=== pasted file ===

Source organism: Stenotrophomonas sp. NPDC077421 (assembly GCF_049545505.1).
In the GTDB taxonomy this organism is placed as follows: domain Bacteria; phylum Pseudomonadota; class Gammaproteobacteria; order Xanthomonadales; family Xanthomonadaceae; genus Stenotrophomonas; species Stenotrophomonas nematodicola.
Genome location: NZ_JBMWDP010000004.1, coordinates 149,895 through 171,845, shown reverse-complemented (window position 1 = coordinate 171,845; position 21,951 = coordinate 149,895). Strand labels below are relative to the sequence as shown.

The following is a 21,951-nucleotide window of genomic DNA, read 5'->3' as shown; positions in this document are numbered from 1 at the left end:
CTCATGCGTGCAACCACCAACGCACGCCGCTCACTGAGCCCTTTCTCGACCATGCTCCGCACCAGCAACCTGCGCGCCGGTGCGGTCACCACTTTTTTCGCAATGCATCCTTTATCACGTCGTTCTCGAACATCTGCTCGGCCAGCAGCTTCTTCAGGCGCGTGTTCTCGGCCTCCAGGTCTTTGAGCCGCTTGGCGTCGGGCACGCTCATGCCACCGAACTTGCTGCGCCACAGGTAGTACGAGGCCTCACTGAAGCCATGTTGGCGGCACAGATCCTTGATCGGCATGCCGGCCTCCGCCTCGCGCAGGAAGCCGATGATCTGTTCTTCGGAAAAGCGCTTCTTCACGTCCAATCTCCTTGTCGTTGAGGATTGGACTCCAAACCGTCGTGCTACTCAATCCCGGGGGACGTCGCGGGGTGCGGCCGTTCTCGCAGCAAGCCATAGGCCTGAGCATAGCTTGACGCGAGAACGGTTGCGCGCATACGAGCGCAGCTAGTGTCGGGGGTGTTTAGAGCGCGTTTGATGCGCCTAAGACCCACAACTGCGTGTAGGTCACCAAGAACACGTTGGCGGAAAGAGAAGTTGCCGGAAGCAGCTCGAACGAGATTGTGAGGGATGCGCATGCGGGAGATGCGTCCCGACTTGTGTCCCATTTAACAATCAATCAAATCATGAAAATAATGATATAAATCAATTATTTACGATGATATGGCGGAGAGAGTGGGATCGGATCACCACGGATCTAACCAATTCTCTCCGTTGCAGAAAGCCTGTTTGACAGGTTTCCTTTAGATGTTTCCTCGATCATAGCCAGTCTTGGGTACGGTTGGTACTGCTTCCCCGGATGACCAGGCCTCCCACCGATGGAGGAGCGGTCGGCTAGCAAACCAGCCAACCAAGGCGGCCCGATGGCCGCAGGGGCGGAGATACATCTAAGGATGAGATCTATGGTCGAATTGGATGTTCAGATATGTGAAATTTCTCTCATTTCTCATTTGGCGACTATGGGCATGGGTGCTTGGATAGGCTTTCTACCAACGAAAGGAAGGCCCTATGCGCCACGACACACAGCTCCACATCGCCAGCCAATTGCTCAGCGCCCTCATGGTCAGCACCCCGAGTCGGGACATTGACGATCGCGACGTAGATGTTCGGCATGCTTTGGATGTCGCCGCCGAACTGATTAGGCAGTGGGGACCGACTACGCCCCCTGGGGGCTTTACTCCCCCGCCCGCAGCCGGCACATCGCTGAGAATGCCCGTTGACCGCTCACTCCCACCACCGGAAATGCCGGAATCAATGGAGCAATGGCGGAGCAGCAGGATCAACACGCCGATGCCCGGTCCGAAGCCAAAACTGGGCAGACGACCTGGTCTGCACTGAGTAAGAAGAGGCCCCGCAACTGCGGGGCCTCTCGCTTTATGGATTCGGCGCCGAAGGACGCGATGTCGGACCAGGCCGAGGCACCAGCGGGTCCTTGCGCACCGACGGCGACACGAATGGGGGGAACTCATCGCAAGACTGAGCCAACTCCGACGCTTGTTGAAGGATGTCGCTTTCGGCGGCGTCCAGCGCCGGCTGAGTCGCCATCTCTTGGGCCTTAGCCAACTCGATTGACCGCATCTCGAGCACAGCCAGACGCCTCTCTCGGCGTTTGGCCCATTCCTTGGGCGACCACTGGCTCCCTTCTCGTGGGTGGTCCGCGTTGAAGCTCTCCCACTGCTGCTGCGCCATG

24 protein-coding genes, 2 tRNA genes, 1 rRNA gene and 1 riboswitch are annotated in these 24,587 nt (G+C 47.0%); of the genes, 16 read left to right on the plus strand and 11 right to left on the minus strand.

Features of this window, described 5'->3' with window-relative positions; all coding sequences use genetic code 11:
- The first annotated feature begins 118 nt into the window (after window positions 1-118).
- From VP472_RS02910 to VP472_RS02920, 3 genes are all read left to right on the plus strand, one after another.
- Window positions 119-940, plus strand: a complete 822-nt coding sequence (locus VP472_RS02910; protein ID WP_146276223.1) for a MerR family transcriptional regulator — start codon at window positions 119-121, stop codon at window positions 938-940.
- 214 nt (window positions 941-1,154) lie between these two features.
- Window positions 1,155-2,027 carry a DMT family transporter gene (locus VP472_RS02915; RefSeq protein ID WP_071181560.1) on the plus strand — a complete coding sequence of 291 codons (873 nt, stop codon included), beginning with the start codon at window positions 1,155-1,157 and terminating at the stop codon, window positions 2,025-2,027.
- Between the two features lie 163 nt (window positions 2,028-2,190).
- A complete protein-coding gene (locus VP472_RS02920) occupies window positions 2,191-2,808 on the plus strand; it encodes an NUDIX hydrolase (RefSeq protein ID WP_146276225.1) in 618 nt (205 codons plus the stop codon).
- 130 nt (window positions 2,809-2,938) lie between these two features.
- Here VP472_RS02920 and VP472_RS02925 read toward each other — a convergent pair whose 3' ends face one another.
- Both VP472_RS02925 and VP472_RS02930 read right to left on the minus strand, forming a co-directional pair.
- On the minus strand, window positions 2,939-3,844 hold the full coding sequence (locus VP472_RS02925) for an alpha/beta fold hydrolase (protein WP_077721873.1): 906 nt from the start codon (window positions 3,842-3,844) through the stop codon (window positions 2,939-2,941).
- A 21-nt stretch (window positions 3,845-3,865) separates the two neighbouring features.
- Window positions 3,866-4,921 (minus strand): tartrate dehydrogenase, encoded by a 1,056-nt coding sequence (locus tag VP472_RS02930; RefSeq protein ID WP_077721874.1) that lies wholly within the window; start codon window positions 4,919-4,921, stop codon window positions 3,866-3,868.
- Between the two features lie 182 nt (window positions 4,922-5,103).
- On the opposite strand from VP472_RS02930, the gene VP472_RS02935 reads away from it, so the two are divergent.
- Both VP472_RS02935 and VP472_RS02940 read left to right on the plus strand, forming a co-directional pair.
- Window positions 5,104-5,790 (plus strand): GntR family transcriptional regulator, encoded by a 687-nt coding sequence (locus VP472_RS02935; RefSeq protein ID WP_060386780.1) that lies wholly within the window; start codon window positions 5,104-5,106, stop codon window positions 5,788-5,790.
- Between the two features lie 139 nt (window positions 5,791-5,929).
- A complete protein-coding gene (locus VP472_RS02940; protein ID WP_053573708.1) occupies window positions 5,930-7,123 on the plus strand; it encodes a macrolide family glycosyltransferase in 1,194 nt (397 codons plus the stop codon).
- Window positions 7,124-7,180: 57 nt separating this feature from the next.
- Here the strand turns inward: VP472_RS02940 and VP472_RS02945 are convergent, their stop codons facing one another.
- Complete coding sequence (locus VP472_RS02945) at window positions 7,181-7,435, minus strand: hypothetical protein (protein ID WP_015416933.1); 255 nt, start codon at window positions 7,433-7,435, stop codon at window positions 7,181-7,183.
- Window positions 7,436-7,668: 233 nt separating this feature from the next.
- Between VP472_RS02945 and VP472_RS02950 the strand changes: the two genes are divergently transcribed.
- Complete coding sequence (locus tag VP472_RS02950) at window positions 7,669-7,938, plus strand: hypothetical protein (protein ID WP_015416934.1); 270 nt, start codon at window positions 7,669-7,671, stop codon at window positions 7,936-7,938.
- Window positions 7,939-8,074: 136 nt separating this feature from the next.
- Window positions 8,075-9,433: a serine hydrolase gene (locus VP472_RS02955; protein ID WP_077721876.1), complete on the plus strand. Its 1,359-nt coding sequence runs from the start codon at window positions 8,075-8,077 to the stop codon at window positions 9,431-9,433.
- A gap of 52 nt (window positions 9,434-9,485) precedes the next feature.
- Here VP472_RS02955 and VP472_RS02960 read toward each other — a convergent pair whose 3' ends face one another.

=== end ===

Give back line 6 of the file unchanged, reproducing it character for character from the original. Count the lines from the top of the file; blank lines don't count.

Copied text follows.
24 protein-coding genes, 2 tRNA genes, 1 rRNA gene and 1 riboswitch are annotated in these 24,587 nt (G+C 47.0%); of the genes, 16 read left to right on the plus strand and 11 right to left on the minus strand.